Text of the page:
Cardiac Resynchronization Therapy
Predictors of Super-Response to
Cardiac Resynchronization Therapy and
Associated Improvement in Clinical Outcome
The MADIT-CRT (Multicenter Automatic Deﬁbrillator
Implantation Trial With Cardiac Resynchronization Therapy) Study
Jonathan C. Hsu, MD,* Scott D. Solomon, MD,† Mikhail Bourgoun, MD,† Scott McNitt, MS,‡
Ilan Goldenberg, MD,‡ Helmut Klein, MD,‡ Arthur J. Moss, MD,‡ Elyse Foster, MD,*
on behalf of the MADIT-CRT Executive Committee
San Francisco, California; Boston, Massachusetts; and Rochester, New York
The authors investigated predictors of left ventricular ejection fraction (LVEF) super-response to cardiac resyn-
chronization therapy with deﬁbrillator (CRT-D) and whether super-response translated into improved event-free
survival in patients with mildly symptomatic heart failure (HF).
Few data exist on predictors of super-response to CRT-D and associated morbidity and mortality in mildly symp-
tomatic HF populations.
Patients were assigned to CRT-D with paired echocardiograms at baseline and at 12 months (n ϭ 752). Super-
response was deﬁned by the top quartile of LVEF change. Best-subset regression analysis identiﬁed predictors of
LVEF super-response. Kaplan-Meier survival analysis and Cox proportional hazards regression were performed to
investigate associations of response category with development of nonfatal HF event or all-cause death.
All 191 super-responders experienced an LVEF increase of Ն14.5% (mean LVEF increase 17.5 Ϯ 2.7%). Six pre-
dictors were associated with LVEF super-response to CRT-D therapy: female sex (odds ratio [OR]: 1.96;
p ϭ 0.001), no prior myocardial infarction (OR: 1.80; p ϭ 0.005), QRS duration Ն150 ms (OR: 1.79; p ϭ 0.007),
left bundle branch block (OR: 2.05; p ϭ 0.006), body mass index Ͻ30 kg/m
(OR: 1.51; p ϭ 0.035), and
smaller baseline left atrial volume index (OR: 1.47; p Ͻ 0.001). Cumulative probability of HF or all-cause death
at 2 years was 4% in super-responders, 11% in responders, and 26% in hypo-responders (log-rank p Ͻ 0.001
overall). In multivariate analysis, hyporesponse was associated with increased risk of HF or all-cause death, com-
pared with super-response (hazard ratio: 5.25; 95% conﬁdence interval: 2.01 to 13.74; p ϭ 0.001).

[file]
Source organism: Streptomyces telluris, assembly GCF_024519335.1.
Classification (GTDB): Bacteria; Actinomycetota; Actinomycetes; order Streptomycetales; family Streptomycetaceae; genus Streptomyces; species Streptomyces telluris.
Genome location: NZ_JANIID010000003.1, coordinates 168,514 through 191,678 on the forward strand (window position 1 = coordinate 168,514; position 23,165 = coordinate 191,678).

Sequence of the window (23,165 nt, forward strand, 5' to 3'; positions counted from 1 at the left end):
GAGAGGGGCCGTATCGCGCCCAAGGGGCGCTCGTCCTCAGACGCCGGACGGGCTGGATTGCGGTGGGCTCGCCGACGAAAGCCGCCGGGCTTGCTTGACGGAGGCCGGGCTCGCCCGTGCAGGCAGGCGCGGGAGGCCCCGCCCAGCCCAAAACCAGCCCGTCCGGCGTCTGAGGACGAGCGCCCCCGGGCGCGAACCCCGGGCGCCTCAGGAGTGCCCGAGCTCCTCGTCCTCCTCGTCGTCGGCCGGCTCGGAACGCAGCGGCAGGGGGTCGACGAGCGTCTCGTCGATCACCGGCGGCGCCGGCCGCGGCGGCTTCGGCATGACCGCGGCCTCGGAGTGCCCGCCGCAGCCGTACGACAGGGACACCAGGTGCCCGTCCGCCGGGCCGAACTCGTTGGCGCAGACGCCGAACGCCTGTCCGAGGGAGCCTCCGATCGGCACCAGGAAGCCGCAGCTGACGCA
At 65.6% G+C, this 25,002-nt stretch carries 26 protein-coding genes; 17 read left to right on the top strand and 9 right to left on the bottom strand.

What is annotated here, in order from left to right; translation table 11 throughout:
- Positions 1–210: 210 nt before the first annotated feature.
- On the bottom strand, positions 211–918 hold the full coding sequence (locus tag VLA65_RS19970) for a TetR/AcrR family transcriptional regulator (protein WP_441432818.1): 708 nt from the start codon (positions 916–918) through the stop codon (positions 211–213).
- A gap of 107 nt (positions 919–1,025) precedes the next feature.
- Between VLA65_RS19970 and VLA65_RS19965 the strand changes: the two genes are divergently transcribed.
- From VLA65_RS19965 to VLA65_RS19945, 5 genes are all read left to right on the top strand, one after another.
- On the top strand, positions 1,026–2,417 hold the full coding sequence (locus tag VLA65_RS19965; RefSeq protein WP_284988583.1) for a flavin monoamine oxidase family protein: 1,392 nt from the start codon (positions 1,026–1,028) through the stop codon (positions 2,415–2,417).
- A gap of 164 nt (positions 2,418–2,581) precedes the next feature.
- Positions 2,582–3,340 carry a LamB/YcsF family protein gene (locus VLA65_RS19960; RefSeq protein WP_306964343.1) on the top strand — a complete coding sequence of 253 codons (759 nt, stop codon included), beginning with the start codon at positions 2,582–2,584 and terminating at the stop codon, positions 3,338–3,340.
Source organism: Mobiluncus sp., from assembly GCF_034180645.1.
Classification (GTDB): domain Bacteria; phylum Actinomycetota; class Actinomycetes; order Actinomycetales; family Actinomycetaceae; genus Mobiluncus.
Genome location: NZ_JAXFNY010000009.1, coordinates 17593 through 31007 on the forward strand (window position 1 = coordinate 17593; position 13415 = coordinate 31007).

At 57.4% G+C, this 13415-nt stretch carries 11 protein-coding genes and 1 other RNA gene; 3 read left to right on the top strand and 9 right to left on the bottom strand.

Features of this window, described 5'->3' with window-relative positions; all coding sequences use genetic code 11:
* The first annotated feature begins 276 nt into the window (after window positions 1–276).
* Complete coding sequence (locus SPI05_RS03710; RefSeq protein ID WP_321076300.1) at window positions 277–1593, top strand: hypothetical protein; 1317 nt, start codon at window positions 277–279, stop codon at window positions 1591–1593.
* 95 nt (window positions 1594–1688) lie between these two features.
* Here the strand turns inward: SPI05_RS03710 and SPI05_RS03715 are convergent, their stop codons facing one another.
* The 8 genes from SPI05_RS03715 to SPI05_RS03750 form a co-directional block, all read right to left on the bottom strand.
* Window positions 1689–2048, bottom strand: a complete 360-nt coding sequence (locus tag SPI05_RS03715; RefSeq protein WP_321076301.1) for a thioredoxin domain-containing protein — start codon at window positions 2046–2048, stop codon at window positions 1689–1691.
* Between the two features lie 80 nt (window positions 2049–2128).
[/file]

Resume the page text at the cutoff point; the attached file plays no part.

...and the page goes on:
Six baseline factors predicted LVEF super-response in CRT-D–treated patients with mild HF. Super-response was
associated with reduced risk of subsequent cardiac events. (Multicenter Automatic Deﬁbrillator Implantation
Trial With Cardiac Resynchronization Therapy [MADIT-CRT]; NCT00180271) (J Am Coll Cardiol 2012;59:
2366–73) © 2012 by the American College of Cardiology Foundation
Biventricular pacing with cardiac resynchronization therapy
(CRT) and CRT with deﬁbrillator (CRT-D) have been
shown to improve heart failure (HF) morbidity, quality of
life, and survival in those with reduced left ventricular
ejection fraction (LVEF), advanced HF symptoms, and
increased QRS duration (1,2). Despite the overall improve-
ment demonstrated in randomized controlled trials, up to
30% of patients do not exhibit improvements in New York
See page 2374
From the *Division of Cardiology, Department of Medicine, University of California–
San Francisco, San Francisco, California; the †Cardiovascular Division, Brigham and
Women’s Hospital, Harvard Medical School, Boston, Massachusetts; and the ‡Depart-
ment of Medicine, University of Rochester Medical Center, Rochester, New York.
The MADIT-CRT study was supported by a research grant from Boston Scientiﬁc
Corporation to the University of Rochester School of Medicine and Dentistry, Rochester,
New York. The current study was not funded by Boston Scientiﬁc Corporation. Dr. Solomon
has received research support and consulting fees from Boston Scientiﬁc. Dr. Klein has
received research support from Boston Scientiﬁc. Dr. Moss has received research support and
lecture honoraria from Boston Scientiﬁc. Dr. Foster has received research support from Boston
Scientiﬁc, Abbott Vascular Structural Heart, and EBR Systems Inc. All other authors have
reported that they have no relationships to disclose relevant to the contents of this paper.
Manuscript received September 16, 2011; revised manuscript received December 14,
2011, accepted January 2, 2012.
Journal of the American College of Cardiology Vol. 59, No. 25, 2012
© 2012 by the American College of Cardiology Foundation ISSN 0735-1097/$36.00
Published by Elsevier Inc. doi:10.1016/j.jacc.2012.01.065